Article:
New energy efficiency scorecard shows improvements in standards

According to a report released earlier this month, failure of the federal government to agree on energy efficiency standards has not stymied states from moving ahead on their own. The 2010 State Energy Efficiency Scorecard, released by the American Council for an Energy-Efficient Economy (ACEEE), found budgets remain strong for energy efficiency initiatives, nearly doubling from their 2007 levels.

Despite a mixed picture across states – with some states dropping several spots and others making gains – twenty-seven states have adopted or have pending Energy Efficiency Resource Standards (EERS). EERS establish long-term, fixed efficiency savings targets. According to the scorecard, the number of EERS states has doubled since 2006, and these states account for two-thirds of the electricity sales in the US.

“Even as Washington dawdles on climate and clean energy, states are moving ahead with considerable vigor on these vital matters, with energy efficiency initiatives leading the way,” ACEEE Executive Director Steven Nadel said in a statement.

Failing to pass significant climate or energy policy, the federal government has helped in other ways, the report said. Through the Recovery Act, $11 billion has gone to state energy efficiency efforts and energy-saving programs.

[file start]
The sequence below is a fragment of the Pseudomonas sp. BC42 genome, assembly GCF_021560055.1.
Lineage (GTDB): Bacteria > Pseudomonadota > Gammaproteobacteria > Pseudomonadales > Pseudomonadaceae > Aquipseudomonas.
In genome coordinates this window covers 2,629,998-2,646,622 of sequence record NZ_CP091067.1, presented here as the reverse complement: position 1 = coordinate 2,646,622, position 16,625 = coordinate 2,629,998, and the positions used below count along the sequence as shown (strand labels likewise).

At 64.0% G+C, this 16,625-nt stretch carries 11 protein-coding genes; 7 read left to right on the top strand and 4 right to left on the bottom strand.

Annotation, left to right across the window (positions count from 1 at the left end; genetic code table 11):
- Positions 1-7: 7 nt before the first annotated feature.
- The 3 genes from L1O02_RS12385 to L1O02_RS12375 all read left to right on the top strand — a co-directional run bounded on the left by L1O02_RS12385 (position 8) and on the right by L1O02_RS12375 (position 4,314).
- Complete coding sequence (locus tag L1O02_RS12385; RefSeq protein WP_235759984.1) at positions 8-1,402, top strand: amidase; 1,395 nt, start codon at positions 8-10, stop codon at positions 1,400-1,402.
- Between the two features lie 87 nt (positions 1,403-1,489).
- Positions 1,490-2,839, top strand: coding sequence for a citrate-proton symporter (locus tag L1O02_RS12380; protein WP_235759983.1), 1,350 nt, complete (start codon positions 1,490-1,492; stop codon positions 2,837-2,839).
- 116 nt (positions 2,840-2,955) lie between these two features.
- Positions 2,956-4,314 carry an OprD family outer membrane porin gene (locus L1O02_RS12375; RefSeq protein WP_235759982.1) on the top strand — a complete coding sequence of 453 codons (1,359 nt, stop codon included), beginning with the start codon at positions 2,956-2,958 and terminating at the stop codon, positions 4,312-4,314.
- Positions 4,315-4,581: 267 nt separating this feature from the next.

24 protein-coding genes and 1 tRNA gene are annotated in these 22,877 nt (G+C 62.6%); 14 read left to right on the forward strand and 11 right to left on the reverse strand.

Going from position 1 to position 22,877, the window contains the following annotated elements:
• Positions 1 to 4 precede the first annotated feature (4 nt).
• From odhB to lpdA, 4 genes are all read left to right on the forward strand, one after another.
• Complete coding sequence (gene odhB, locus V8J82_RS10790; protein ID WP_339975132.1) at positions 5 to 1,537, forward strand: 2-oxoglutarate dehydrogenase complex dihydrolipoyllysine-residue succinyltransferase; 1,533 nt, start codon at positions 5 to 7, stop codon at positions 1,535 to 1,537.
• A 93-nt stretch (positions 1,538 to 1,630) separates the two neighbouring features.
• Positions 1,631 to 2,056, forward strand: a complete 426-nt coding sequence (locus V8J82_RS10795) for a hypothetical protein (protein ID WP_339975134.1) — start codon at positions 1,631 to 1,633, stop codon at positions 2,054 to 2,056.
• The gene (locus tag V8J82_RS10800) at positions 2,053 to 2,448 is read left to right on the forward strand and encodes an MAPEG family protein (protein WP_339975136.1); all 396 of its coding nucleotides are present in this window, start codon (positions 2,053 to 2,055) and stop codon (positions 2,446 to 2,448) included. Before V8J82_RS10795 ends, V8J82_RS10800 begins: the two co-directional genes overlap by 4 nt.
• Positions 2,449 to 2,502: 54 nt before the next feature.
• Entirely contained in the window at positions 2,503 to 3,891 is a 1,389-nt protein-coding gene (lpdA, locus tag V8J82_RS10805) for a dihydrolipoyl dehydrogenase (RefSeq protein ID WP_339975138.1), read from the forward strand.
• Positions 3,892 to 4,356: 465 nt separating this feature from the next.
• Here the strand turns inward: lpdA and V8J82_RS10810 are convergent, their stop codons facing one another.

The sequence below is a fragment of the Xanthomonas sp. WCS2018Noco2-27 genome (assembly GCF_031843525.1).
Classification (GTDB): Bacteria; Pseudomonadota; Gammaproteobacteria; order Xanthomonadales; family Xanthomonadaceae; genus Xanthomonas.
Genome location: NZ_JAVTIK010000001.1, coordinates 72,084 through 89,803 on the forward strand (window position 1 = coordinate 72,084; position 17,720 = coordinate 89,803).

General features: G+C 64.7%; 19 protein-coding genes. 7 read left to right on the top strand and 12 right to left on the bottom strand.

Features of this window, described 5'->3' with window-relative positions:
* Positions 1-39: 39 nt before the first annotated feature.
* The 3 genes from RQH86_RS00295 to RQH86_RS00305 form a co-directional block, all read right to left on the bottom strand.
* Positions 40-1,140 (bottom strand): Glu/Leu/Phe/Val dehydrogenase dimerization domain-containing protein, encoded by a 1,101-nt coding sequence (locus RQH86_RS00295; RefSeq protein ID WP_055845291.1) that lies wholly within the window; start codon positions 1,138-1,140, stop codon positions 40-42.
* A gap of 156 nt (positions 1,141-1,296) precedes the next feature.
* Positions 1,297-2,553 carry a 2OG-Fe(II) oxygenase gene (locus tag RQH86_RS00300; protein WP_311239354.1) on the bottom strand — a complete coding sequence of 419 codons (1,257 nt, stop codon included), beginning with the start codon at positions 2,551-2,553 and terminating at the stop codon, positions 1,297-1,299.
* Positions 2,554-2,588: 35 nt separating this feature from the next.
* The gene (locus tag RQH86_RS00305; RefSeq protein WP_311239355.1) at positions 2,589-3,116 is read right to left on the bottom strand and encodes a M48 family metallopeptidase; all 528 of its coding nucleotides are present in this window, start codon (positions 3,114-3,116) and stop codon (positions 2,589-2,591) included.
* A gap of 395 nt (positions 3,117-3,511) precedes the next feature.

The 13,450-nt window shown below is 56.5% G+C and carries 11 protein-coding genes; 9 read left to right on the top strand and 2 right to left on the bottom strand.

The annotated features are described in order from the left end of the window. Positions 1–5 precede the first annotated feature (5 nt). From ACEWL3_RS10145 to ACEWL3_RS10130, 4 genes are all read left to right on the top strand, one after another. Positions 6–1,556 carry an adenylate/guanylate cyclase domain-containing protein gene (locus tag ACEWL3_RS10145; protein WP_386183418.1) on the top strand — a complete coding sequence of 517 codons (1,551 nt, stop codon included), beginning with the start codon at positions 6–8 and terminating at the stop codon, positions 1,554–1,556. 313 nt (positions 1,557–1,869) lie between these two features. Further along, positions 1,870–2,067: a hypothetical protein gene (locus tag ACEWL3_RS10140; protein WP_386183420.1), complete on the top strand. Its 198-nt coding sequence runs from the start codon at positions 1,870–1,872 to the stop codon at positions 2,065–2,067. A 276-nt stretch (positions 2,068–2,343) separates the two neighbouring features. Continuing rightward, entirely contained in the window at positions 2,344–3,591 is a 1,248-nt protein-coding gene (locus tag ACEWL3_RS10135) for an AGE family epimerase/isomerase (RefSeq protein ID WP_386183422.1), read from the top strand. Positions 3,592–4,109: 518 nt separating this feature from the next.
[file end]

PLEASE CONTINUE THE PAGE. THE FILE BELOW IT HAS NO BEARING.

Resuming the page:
“Under the Recovery Act, states across the country are making major investments in clean energy technologies and innovative approaches to improving energy efficiency that will continue to benefit our homes and businesses for years to come,” said DOE Deputy Assistant Secretary for Energy Efficiency Kathleen Hogan.

Even with this boon of cash, the report chided states who are diverting “millions of dollars of energy efficiency funds to balance the budget or reduce deficits,” including Connecticut, New Jersey, New York, New Hampshire, and the District of Columbia.

Some of the most improved states were concentrated in the southwest, with Utah (tied for #12, up 11 spots from 2009), Arizona (#18, up 11 spots), and New Mexico (#22, up eight spots), rounding out the top three most improved.

California, Massachusetts, Oregon, New York and Vermont were 2010’s top five.

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